Tag Archive for: mind set

Making goals at the start of the year is exciting. “I’m going to do all the things! I’m going to live a better life! I’m going to succeed!” But a month or two into the year it’s easy to figure out all those big plans may not actually pan out. So, what do you do? Give up? Punish yourself? Make adjustments?

I’m an advocate for continuing in the face of failure and realigning my expectations. Realignment can come in a number of ways:

  • Trimming out goals that I know I cannot achieve
  • Breaking a goal into landmarks so I can check off achievements
  • Reducing goals to something that is more achievable
  • Replacing goals with goals that better align with how the year is going


Last year I planned to write two novels—one during the year and a draft of a new one during NaNoWriMo 2017. The novel I was planning to write over the year became what I worked on during NaNo. My time just didn’t align for being able to work on the draft earlier than November. Trimming out a new novel was an easy decision for me to make, even though it was disappointing when I looked back on my plans for 2017. But it was the right decision, because looking back on the year, I have no idea how I would have been able to work on another novel during 2017.


For the novel I worked on last year, I kept feeling intimidated by the process. Rather than continuing to look at it as “draft a novel” (which only sounds simple on paper), I broke it into several steps: write a two-page synopsis, draft character arcs for the main characters, re-read what’s been written, write 1,667 words per day during NaNoWriMo. Breaking the task into those smaller chunks gave me a plan for approaching the whole goal, and, even though I didn’t actually finish the draft, I did all of those other things! So even though I didn’t hit the main goal, I feel good about the progress I made.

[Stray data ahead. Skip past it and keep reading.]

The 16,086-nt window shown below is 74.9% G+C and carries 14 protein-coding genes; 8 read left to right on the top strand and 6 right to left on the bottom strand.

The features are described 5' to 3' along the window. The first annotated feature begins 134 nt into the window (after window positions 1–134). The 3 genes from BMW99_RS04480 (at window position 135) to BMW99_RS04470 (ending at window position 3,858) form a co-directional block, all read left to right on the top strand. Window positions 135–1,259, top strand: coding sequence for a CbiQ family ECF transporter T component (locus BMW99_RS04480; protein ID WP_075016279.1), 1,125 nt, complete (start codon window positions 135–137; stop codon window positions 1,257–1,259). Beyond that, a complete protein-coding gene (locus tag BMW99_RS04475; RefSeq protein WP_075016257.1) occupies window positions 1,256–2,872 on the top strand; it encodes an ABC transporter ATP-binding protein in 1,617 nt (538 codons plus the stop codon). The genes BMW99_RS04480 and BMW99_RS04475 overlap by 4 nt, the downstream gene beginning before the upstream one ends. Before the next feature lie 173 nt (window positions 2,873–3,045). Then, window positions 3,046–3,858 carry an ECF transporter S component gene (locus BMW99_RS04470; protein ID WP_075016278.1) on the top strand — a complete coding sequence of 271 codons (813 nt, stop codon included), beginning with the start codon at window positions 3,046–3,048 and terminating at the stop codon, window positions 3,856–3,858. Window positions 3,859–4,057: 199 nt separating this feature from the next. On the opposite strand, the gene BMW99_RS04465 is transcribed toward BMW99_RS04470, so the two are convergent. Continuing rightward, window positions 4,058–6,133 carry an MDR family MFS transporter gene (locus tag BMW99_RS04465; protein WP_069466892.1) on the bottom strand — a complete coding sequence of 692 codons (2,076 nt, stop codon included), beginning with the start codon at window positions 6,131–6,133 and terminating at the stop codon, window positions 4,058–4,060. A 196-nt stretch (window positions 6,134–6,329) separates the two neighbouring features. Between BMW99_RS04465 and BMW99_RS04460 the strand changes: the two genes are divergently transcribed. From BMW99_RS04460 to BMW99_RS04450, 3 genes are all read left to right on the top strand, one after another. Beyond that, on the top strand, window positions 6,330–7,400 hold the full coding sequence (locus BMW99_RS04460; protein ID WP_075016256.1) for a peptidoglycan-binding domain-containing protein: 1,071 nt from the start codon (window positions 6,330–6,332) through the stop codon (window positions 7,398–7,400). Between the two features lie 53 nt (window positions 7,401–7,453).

Last year I planned to write 200K words. That pans out to 548 words per day. I hit the 200K early, but decided since writing was going so well, I should keep writing 548 words per day. Oh. Oh no. That did not work. Instead of beating myself up, I reduced the goal. I changed it first to 500 words per day and then to 400 and finally to writing on a specific project (and at least 100 words). Each adjustment fit with what was going on in my life and it kept me productive on the main goal (writing) without feeling bad about not hitting an unrealistic landmark.


I had every intention of launching my editorial website in 2017. By the time October hit, I realized I was not in a place mentally where I could offer my services to strangers. My friend had died, my cousin was in liver failure, and several other areas of my life were already in upheaval—did I really need to stick to a goal that could easily be pushed to a later date? Instead of pushing myself when I really needed to take care of myself, I dropped my launch goal and replaced it with a goal to take care of my mental health. I started grief counseling and focused my efforts on being mindful of my feelings, my grief, and finding joy. It was quite a switch from focusing on business, but it was the right switch for what was going on in my life.


Your goals should never be static, and they should never hinder you. If your goals are stressing you out and demotivating you, you should revisit them and revise them. Goals are supposed to make us better, to get us closer to the people we want to be, but we have to work with the people we are now and what we can bring to the table today. Realign your expectations, throw out what doesn’t work, but don’t give up.